- Use a “bright-line” conviction disqualification test (One that is not “individualized” as defined in the Act, akin to an across-the-board standard) to demonstrate whether one’s offense does or does not merit a risk to his/her position. In this case, the employer does not consider an individual’s “individualized” circumstances when making the employment decision based on criminal history. Conviction information that is more than seven years old will not likely be defensible
The burden of proof has been shifted to the employer to show that a background check is job-related and consistent with business necessity if an applicant or employee establish adverse impact.
The new regulations further require that before an employer may take adverse action (such as declining to hire or promote, discharging, or laying off) based on a conviction history obtained by a source other than the applicant or employee (e.g., through a credit report or internally generated research) the employer must give the individual notice of the disqualifying conviction and a reasonable opportunity to present evidence that the record is factually inaccurate.
Compliance with federal or state laws or regulations that mandate a criminal history screening processes or requiring that an employee or applicant possess or obtain any required occupational licenses (such as peace officers, employees at health facilities and pharmacies where there is access to patients or medical or controlled substances) constitute rebuttable defenses to an adverse impact claim by an individual.
BEST PRACTICES AND ACTIONS REQUIRED OR RECOMMENDED:
- If you have a background check policy, it should be revised to ensure that off-limits information is not being requested or considered.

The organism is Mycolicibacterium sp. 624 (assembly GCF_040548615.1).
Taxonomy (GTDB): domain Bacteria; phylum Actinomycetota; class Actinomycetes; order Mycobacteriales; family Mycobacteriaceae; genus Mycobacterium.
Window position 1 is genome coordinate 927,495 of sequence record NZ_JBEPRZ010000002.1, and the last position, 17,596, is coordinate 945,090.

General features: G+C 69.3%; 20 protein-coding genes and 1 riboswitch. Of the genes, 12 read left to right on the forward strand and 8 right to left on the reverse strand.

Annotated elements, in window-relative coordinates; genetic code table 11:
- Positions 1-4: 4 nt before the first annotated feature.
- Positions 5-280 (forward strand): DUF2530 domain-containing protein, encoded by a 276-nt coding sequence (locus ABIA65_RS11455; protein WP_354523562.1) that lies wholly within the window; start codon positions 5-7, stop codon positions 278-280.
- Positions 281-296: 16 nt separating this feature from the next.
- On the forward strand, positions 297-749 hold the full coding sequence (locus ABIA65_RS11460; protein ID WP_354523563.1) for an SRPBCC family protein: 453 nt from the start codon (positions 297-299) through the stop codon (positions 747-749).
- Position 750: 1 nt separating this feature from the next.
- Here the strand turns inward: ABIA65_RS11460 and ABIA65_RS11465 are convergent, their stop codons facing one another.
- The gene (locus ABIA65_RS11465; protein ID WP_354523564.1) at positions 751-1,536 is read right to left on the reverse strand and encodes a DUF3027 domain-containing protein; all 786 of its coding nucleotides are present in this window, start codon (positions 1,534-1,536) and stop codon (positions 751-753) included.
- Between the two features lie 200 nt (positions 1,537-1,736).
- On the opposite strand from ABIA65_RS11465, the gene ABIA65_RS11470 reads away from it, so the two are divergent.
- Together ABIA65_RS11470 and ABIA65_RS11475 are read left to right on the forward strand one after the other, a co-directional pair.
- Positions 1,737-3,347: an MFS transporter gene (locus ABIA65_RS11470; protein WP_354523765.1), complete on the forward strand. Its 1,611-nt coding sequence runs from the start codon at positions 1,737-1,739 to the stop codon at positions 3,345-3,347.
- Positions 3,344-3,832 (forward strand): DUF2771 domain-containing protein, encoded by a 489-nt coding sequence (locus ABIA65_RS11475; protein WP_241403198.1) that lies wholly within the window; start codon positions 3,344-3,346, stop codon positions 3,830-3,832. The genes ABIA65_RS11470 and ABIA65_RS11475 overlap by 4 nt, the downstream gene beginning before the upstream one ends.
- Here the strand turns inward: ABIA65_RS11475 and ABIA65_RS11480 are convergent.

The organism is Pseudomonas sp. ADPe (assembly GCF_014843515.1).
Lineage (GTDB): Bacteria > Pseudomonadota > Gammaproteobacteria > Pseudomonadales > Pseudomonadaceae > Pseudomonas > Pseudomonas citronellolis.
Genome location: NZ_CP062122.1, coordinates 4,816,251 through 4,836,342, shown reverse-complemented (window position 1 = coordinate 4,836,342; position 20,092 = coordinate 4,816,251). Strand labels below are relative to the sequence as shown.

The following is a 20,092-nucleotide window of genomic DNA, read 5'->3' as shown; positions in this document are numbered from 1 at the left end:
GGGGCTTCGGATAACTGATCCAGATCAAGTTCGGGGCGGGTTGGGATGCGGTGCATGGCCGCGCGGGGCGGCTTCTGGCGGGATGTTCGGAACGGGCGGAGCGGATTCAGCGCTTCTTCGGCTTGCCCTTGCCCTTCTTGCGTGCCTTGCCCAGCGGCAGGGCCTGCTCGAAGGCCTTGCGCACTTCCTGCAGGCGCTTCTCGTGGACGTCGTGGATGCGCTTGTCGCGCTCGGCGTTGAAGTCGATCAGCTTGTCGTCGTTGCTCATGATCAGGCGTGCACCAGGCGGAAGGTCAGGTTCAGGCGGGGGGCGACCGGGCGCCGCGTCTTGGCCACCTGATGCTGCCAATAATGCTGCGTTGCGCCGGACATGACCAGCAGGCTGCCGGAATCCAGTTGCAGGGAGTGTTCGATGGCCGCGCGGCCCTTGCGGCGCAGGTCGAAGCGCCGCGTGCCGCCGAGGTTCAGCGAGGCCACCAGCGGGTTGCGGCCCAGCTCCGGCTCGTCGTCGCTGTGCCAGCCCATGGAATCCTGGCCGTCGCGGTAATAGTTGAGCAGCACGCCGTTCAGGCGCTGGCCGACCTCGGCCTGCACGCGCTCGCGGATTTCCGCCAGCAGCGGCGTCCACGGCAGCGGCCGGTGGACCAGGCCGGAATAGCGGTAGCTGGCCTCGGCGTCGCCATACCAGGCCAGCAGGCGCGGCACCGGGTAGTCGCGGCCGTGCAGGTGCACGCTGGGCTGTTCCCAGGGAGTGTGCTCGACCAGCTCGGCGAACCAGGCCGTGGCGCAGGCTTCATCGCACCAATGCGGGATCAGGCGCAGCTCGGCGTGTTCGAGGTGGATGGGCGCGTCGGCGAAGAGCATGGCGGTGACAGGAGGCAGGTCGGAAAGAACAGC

- Eliminate employment applications, policies and practices which automatically disqualify all applicants for all positions based on a criminal record. Consult legal counsel if you wish to have a “bright line” disqualification.
- Comply with the notice requirement in the regulations prior to taking adverse action.
- Review the regulations and ensure all requirements are followed.
- Train supervisors and managers involved in the hiring process on appropriate screening inquiries.
- Comply with Fair Credit Reporting Act (FCRA) notice requirements in the background check process.
- If you have employees in San Francisco and Los Angeles, review related ordinances (aka “ban-the-box”) to ensure criminal history on job applications is removed. See our Ezine article Ban-the-Box Article – Spring 2017 for more details. These cities have much more restrictive requirements around background checks.
- The Silvers HR sample employment application was revised in December 2016 and again this week removing criminal background inquiries from the basic form (This information may not be asked in San Francisco and Los Angeles in the initial stages of the screening process.) and updating the marijuana convictions language. We recommend using this application if you have not already adopted it.
- If you require criminal background checks due to contracts or industry-specific requirements, ensure background check forms state that any convictions arising from a juvenile court proceeding need not be listed.
Lastly, there is an Assembly Bill (AB 1008) in the California Legislature that, if passed, will further restrict the use of criminal conviction information in the employment setting. And it requires a tedious notification process. We’ll keep you posted on this. (The FEHC regulations here look quite do-able compared to AB 1008’s requirements as drafted.)
A copy of the FEHC “Consideration of Criminal History in Employment Decisions Regulations” can be found here
A copy of the EEOC Enforcement Guidance on the Consideration of Arrest and Conviction Records can be found at: